« Last Edit: May 09, 2019, 05:13:05 PM by dragoncar »

Tyler

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Re: PortfolioCharts: Assets
« Reply #30 on: May 09, 2019, 09:18:25 PM »
Potentially unethical portfolio charts hack is just to save the excel file locally.  This might offend the author, who misses out on potential ad revenue from his hard work.  On the other hand, less server load.  I’ll delete this suggestion if asked

That's not a feature I advertise (I'd prefer to share the details via PM if you're interested), but it also doesn't offend me.  I'm not really into monetizing clicks anyway, and by downloading the spreadsheet you miss out on all the cool updates.  ;)


dragoncar

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Re: PortfolioCharts: Assets
« Reply #31 on: May 09, 2019, 10:41:29 PM »
Potentially unethical portfolio charts hack is just to save the excel file locally.  This might offend the author, who misses out on potential ad revenue from his hard work.  On the other hand, less server load.  I’ll delete this suggestion if asked

That's not a feature I advertise (I'd prefer to share the details via PM if you're interested), but it also doesn't offend me.  I'm not really into monetizing clicks anyway, and by downloading the spreadsheet you miss out on all the cool updates.  ;)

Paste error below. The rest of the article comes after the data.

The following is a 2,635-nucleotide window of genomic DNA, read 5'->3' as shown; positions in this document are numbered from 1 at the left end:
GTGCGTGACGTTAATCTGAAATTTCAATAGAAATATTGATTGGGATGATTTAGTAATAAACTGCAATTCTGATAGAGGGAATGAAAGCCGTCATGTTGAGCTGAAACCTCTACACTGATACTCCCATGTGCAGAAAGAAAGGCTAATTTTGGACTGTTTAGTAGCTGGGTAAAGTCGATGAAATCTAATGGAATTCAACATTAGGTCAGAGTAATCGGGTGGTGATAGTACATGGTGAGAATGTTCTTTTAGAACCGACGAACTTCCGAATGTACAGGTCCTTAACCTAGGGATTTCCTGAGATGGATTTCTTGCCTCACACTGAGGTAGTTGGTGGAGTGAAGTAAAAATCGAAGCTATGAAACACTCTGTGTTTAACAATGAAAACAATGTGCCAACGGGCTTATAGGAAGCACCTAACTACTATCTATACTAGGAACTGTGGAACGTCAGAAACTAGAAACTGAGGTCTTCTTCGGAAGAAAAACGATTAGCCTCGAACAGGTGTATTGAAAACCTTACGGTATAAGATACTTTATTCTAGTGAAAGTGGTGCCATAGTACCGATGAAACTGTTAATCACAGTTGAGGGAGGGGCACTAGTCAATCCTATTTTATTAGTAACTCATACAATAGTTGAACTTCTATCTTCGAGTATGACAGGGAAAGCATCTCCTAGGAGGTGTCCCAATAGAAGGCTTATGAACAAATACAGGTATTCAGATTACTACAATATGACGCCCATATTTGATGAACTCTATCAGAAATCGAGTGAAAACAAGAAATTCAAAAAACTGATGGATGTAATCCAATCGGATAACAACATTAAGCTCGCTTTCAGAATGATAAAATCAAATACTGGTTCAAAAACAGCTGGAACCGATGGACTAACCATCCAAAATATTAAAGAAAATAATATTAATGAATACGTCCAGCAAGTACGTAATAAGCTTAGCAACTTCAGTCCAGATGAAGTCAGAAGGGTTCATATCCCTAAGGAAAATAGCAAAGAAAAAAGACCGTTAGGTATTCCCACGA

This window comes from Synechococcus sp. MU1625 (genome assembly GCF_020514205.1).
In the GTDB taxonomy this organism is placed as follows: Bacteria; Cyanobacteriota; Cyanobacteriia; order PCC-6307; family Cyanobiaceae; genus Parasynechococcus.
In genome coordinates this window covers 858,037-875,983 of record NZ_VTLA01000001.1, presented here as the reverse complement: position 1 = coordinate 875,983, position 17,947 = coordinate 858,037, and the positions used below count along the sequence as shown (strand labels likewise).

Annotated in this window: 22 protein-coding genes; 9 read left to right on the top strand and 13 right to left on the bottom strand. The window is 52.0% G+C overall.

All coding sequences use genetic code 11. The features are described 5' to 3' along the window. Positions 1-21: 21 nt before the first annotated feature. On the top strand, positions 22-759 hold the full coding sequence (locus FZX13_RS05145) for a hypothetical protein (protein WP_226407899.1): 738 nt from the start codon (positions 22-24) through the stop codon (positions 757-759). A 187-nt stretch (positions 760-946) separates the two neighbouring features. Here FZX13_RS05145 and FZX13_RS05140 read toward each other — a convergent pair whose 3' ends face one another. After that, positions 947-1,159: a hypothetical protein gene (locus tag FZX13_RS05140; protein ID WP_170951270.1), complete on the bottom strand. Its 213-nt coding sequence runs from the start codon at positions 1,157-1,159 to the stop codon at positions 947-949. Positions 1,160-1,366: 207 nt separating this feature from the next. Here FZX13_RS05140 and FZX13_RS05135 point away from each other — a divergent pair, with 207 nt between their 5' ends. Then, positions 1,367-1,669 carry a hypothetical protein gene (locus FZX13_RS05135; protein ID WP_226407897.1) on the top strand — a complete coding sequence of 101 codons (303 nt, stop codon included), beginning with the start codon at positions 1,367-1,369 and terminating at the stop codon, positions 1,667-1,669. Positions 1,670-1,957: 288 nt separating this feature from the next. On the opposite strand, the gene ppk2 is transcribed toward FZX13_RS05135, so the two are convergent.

Plus the hidden logic bomb in your code that detects shenanigans and slightly reduces the reported SWR thereby making you work longer.  Yeah, I found that!

By the way, my serious suggestion for the lazy is to get a macro plugin for your browser and record a macro that opens the My Portfolio page and fills in your baseline portfolio.
« Last Edit: May 09, 2019, 10:52:18 PM by dragoncar »

dragoncar

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Re: PortfolioCharts: Assets
« Reply #32 on: May 09, 2019, 10:54:55 PM »
On that note, maybe being able to save a portfolio so you can open each tool and auto import the AA.

Bump.

It'd be cool if the "My Portfolio" tool remembered my portfolio, even if just via cookies.

You close your portfoliocharts tab?  I just keep it open all the time.
That's a start.

But then you have to be at your browser.